Tuesday, January 11, 2011

While the government backs down, Labour cracks down on bankers' bonuses

Unsurprisingly all George Osborne's talk of being tough on bankers' bonuses has turned out to be empty rhetoric, as reported in today's Guardian. It is now clear that the government has little real appetite to tackle the City's risk-taking bonus culture.

However, despite attempts by the government to water it down, new EU legislation is now in place to limit the cash payments that have in the past rewarded bankers for short-term risky investments. These new rules, taken through the European Parliament by Labour's Arlene McCarthy MEP, aren't about bashing bankers. They are about putting long-term interests ahead of short-term risks.

The rules specify that only around a quarter of the bonus can be paid upfront in cash, while the rest must be deferred and will only be paid out if investments perform as expected. In addition banks must establish limits on bonuses in relation to salaries, to help limit the disproportionate role played by bonuses in the financial sector.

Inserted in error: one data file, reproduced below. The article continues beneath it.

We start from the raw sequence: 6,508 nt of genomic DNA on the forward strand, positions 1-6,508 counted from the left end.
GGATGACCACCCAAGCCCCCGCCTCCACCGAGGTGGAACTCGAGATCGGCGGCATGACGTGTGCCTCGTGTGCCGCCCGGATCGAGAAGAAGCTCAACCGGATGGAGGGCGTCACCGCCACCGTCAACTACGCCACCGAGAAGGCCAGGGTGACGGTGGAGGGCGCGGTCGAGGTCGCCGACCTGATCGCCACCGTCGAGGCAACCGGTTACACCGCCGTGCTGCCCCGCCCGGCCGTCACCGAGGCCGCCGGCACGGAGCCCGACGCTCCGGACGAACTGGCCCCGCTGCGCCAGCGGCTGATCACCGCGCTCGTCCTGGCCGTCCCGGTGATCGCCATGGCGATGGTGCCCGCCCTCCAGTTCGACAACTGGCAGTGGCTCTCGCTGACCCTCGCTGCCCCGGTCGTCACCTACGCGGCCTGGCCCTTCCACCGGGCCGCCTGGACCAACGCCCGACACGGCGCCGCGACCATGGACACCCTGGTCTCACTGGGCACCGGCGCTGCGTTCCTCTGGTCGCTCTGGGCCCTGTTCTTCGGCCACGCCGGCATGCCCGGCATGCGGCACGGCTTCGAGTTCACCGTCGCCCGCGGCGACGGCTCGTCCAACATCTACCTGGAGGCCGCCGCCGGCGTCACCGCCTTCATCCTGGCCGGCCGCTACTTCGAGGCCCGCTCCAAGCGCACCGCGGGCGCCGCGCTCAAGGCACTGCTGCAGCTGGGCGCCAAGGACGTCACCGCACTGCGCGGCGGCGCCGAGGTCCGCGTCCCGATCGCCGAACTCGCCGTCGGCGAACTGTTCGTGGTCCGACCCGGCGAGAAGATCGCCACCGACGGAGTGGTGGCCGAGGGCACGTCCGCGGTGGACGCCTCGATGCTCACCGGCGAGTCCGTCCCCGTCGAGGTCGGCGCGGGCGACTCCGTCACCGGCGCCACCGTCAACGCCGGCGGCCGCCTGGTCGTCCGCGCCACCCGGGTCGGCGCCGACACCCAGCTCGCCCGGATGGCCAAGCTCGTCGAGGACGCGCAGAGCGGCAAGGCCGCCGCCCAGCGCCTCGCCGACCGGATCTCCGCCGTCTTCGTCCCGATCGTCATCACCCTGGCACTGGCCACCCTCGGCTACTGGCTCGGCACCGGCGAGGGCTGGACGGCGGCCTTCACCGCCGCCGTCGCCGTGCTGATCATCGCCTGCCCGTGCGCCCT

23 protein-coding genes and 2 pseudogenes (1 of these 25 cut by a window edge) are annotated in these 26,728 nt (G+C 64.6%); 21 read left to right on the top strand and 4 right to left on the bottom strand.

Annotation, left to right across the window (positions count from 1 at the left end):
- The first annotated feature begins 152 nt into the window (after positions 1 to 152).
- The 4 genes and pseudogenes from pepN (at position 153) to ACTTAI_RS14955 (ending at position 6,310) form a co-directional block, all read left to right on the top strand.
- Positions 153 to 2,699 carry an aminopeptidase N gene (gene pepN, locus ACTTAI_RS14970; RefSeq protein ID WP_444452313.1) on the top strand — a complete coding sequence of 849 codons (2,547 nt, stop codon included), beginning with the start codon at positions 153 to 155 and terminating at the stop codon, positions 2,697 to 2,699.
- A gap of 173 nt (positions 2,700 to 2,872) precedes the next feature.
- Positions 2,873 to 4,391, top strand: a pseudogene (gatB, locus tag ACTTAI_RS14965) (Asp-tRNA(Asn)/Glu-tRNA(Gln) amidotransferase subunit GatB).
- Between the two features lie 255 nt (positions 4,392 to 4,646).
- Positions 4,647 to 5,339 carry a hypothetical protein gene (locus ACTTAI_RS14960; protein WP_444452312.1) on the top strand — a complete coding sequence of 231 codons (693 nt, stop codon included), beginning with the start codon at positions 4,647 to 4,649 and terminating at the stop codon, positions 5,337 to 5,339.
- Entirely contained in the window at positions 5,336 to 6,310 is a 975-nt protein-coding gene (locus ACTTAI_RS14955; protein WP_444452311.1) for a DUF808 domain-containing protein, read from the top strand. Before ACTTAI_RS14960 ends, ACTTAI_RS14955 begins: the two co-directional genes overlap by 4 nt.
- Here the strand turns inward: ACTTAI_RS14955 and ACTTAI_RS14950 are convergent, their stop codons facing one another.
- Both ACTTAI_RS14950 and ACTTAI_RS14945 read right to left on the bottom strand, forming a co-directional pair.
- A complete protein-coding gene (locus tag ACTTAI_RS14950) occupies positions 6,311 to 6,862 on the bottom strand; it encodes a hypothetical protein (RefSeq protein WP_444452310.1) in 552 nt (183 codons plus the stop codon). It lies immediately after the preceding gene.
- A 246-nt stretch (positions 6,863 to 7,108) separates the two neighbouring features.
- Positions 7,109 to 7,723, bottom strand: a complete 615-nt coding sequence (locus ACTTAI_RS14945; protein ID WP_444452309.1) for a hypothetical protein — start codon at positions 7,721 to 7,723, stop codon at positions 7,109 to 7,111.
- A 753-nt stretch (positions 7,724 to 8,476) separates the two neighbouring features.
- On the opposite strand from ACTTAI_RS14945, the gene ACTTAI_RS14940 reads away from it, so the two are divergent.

The government has talked tough but done little, and it is Labour that has delivered the constructive reforms. While we're in opposition in Westminster, Labour MEPs are still in a position to make fair and practical legislation for the UK.


  1. I always read your blog, Glenis, because it's to the point and always incisive. I know people have already said this at meetings you've run, but I just wish that Shadow ministers in Westminster would give the points you make here the airing that they deserve to the London media.

  2. It's unsurprising to me that this government 'has talked tough and done little' as it would mean a massive U-Turn on their 'lets blame the labour government for the financial crisis and protect our core supporters'. This is despite the fact that the crisis was created by the reckless speculation and gambling of the few, to the detriment of the masses. I understand that bonuses are an important part of how the financial sector operates, and I strongly believe justifying your salary, just like in any other sector should be part of the banking system.